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NF Patients United

Global Network of Neurofibromatosis Patient Organisations


Science and research update #1 2019

NF Research

It is our mission to create a communication channel between science and NF patients, in order to increase reciprocal comprehension and confidence. Below is an overview of the latest news in the field of science and research.

A great work has been carried out by the group of Lu Le, at the University of Texas Southwestern Medical Center, Dallas, TX. Animal models of NF1-related tumors were used to discover what the cells of origin of plexiform neurofibroma are. We know that these tumors are formed by cells, called Schwann cells, which normally nurse our nerves, making them work properly and efficiently. The group of Prof Le found that precursors of these cells become genetically committed to form plexiform neurofibromas at a specific, early stage of embryonic development. This provided ground for a thorough comprehension of factors and mechanisms critical for neurofibroma onset and growth, but also allowed to think of therapies for preventing neurofibroma formation in patients. The full article is here: https://www.cell.com/cancer-cell/fulltext/S1535-6108(14)00372-9.

More recently, the same research group used an animal model to discover which are the embryonic cells that give birth to both plexiform and cutaneous neurofibroma. This result, which was also confirmed by the group of Piotr Topilko, based at the Institut de Biologie de l’Ecole Normale Supérieure of Paris, is particularly important, as cutaneous neurofibromas are the tumors most commonly associated with NF1. To read the articles please follow the links: http://cancerdiscovery.aacrjournals.org/content/9/1/114; http://cancerdiscovery.aacrjournals.org/content/9/1/130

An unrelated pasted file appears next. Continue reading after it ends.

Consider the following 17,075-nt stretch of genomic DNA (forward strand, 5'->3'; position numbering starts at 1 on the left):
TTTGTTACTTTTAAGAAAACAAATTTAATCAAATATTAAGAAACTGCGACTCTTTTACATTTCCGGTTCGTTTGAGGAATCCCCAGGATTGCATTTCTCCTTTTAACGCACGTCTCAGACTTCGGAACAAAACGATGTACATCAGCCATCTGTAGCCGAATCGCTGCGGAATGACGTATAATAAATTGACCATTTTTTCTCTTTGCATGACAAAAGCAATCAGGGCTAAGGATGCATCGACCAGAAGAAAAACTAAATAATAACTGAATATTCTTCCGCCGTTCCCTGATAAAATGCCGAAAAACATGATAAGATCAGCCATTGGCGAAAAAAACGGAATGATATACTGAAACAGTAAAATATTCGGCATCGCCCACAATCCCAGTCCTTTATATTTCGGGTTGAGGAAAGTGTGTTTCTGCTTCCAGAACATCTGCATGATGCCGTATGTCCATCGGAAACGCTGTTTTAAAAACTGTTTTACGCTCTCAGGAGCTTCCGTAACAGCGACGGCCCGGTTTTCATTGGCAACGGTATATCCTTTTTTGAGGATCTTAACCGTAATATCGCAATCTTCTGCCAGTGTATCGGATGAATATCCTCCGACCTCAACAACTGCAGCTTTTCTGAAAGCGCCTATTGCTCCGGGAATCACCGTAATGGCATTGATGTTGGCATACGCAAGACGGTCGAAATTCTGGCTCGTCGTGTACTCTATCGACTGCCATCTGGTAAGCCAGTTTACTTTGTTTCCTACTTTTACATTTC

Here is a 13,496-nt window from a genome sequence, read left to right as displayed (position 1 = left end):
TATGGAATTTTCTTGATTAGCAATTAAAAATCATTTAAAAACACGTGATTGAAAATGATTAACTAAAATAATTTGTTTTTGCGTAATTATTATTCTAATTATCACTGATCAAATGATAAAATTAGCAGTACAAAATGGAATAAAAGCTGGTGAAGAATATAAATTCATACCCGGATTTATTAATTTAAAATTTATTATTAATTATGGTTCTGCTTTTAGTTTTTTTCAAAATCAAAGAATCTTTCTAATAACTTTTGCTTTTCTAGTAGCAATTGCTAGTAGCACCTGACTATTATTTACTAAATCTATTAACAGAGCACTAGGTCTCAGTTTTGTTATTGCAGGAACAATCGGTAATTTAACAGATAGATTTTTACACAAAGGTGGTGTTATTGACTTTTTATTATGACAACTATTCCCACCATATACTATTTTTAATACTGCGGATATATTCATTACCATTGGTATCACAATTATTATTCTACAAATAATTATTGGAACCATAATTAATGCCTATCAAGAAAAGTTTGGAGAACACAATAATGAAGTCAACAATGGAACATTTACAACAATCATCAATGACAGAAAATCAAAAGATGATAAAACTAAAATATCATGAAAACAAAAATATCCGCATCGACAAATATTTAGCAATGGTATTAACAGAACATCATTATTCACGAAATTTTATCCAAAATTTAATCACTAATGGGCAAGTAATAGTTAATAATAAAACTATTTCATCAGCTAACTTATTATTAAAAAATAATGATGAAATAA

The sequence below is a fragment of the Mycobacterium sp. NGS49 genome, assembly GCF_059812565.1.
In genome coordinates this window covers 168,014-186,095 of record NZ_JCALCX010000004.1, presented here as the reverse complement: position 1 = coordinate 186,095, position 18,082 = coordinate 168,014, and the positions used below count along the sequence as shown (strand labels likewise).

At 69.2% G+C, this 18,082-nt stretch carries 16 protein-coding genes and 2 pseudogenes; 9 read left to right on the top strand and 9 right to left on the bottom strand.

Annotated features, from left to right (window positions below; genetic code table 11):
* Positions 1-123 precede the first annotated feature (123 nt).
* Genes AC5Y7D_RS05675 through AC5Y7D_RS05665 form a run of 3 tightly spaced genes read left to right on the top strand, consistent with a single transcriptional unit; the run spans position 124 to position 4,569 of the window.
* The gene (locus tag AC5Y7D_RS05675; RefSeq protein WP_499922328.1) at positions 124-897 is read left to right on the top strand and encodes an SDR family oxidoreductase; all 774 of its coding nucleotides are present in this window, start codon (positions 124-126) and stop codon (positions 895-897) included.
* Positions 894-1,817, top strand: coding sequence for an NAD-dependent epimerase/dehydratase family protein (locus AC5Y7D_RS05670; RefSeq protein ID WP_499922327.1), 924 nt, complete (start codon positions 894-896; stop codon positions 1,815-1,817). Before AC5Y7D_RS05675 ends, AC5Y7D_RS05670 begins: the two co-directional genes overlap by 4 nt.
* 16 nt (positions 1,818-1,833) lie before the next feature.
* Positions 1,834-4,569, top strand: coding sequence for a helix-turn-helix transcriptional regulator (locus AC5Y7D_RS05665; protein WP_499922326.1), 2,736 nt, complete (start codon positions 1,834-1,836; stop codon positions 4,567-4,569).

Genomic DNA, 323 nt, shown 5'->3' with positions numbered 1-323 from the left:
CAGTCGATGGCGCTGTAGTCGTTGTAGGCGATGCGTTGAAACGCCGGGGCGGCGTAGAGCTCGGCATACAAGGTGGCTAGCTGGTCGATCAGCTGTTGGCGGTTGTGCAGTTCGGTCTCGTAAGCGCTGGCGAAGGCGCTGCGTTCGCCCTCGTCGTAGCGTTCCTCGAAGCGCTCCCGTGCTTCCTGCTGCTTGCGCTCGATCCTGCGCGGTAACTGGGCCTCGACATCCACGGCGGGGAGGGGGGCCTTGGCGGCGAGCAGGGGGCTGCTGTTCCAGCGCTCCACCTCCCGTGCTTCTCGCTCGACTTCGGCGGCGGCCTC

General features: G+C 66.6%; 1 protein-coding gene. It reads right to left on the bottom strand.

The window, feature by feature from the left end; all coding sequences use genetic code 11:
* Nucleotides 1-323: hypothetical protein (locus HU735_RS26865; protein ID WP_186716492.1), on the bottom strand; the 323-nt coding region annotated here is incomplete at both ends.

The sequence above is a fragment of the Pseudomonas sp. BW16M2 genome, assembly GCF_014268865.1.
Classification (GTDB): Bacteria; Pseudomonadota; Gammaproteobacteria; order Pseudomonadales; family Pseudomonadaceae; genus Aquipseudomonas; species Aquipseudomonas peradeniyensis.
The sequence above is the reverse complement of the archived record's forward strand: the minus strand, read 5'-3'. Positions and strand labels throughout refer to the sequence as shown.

In a separate work the group of Lu Le has analyzed both benign and malignant tumors commonly associated with NF1 patients, finding that having a NF1 mutation accelerates the formation of benign tumors. Indeed, this is what happens to patients, who are heterozygous at the NF1 gene (in simple words, of the two NF1 genes, one of maternal and the other of paternal origin, only one is affected). Unexpectedly, however, this heterozygosity impairs further progression to malignancy, revealing an antagonistic role for NF1 in tumor initiation on the one hand, and malignant transformation on the other hand: initiation is favored, whereas switch to malignancy is less probable in NF1 patients (this article is here: https://www.nature.com/articles/s41467-018-07452-y). This is really good news, and further studies will certainly better address its importance and meaning for patients.

This overview is prepared by and published by courtesy of
Linfa ONLUS (Italy)

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